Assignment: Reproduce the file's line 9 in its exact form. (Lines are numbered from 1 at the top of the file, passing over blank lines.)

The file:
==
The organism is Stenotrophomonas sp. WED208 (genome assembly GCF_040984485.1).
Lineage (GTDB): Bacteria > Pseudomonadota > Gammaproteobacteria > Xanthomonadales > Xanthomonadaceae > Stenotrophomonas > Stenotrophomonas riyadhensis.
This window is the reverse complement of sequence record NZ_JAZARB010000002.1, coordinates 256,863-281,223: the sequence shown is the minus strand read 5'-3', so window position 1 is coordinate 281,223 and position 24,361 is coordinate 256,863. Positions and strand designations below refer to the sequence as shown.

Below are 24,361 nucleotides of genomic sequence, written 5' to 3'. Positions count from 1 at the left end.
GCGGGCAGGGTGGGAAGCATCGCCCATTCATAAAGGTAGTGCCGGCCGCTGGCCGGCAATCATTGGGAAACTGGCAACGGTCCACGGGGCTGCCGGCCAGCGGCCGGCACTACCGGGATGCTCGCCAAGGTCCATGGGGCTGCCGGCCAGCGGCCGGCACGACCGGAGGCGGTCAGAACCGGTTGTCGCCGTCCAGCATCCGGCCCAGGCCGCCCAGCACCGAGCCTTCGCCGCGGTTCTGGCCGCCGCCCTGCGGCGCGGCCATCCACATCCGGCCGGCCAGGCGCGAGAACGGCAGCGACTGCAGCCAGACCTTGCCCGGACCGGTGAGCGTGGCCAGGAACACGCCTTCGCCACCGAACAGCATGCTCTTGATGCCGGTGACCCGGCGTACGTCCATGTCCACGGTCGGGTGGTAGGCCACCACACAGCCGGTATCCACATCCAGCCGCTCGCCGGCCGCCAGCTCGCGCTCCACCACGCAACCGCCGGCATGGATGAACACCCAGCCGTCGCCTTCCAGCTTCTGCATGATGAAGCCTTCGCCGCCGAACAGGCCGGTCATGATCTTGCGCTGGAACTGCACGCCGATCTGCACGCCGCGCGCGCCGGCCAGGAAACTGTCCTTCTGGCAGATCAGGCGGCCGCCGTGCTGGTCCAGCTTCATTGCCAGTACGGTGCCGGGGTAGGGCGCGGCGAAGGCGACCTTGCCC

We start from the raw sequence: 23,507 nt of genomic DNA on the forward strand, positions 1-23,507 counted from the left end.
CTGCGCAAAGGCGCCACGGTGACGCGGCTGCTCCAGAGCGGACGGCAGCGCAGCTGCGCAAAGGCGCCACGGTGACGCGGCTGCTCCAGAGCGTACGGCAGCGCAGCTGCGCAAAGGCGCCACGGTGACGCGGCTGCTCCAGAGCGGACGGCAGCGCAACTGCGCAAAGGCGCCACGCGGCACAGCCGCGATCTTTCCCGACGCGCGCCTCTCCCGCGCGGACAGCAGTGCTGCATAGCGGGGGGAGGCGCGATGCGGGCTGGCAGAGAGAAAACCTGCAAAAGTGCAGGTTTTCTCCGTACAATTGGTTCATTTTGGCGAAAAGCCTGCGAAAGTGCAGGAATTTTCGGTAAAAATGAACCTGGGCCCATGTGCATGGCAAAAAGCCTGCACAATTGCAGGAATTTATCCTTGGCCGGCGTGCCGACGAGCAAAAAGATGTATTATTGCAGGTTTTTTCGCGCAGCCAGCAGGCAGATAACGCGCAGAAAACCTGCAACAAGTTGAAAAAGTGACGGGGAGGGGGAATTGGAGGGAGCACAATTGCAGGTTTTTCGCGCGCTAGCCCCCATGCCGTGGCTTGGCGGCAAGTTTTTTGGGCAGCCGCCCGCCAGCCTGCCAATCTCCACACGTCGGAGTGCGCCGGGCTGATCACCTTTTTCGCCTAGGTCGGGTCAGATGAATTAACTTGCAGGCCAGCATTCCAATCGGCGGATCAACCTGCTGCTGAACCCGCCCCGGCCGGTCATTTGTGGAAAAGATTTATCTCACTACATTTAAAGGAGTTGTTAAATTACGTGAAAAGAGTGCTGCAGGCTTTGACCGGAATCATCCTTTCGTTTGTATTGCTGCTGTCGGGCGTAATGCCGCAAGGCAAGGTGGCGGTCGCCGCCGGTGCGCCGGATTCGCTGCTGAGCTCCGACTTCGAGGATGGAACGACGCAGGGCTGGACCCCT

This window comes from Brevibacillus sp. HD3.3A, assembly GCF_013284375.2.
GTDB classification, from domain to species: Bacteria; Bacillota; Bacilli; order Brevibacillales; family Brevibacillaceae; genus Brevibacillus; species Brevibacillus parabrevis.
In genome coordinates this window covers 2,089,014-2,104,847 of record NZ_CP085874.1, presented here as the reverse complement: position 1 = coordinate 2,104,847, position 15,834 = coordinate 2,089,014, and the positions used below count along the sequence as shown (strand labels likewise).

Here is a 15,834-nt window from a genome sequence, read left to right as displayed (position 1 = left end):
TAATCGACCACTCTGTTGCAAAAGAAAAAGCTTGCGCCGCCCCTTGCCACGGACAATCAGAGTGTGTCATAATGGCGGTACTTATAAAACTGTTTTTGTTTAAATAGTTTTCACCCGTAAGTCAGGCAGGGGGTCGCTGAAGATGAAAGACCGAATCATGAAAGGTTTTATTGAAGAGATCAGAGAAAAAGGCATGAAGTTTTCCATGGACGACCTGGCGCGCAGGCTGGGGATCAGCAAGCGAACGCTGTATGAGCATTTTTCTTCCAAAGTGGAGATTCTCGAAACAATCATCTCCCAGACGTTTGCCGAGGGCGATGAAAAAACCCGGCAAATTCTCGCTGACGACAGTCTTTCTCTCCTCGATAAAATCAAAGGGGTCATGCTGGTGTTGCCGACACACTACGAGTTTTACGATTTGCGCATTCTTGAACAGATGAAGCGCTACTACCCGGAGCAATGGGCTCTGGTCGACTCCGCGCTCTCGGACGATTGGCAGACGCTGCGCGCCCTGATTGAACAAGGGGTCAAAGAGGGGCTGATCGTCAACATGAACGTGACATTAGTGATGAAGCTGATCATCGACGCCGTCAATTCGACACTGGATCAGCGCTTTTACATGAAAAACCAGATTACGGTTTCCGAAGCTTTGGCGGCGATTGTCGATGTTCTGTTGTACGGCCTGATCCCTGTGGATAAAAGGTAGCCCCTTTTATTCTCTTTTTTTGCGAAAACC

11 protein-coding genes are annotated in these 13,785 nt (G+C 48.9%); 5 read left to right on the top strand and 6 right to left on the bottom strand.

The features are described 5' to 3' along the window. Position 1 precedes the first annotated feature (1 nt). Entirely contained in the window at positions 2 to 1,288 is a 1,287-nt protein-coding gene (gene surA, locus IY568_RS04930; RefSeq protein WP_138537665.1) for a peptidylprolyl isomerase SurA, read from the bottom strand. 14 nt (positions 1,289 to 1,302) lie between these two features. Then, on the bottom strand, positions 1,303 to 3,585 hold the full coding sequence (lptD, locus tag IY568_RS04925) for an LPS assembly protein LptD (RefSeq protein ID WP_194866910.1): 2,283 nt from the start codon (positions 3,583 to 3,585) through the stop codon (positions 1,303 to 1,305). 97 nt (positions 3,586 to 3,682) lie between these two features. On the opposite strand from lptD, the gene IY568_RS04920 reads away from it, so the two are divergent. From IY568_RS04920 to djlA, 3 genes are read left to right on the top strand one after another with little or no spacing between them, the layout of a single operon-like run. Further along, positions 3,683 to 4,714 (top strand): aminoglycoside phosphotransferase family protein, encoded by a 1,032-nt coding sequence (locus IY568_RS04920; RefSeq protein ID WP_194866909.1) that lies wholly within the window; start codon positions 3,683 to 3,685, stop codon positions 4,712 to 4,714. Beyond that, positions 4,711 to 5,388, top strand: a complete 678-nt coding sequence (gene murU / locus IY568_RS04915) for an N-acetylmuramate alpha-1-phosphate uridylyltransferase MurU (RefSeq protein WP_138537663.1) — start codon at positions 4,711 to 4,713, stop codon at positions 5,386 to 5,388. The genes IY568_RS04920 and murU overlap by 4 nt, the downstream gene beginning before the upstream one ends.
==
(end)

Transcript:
GTDB classification, from domain to species: Bacteria; Bacillota; Bacilli; order Brevibacillales; family Brevibacillaceae; genus Brevibacillus; species Brevibacillus parabrevis.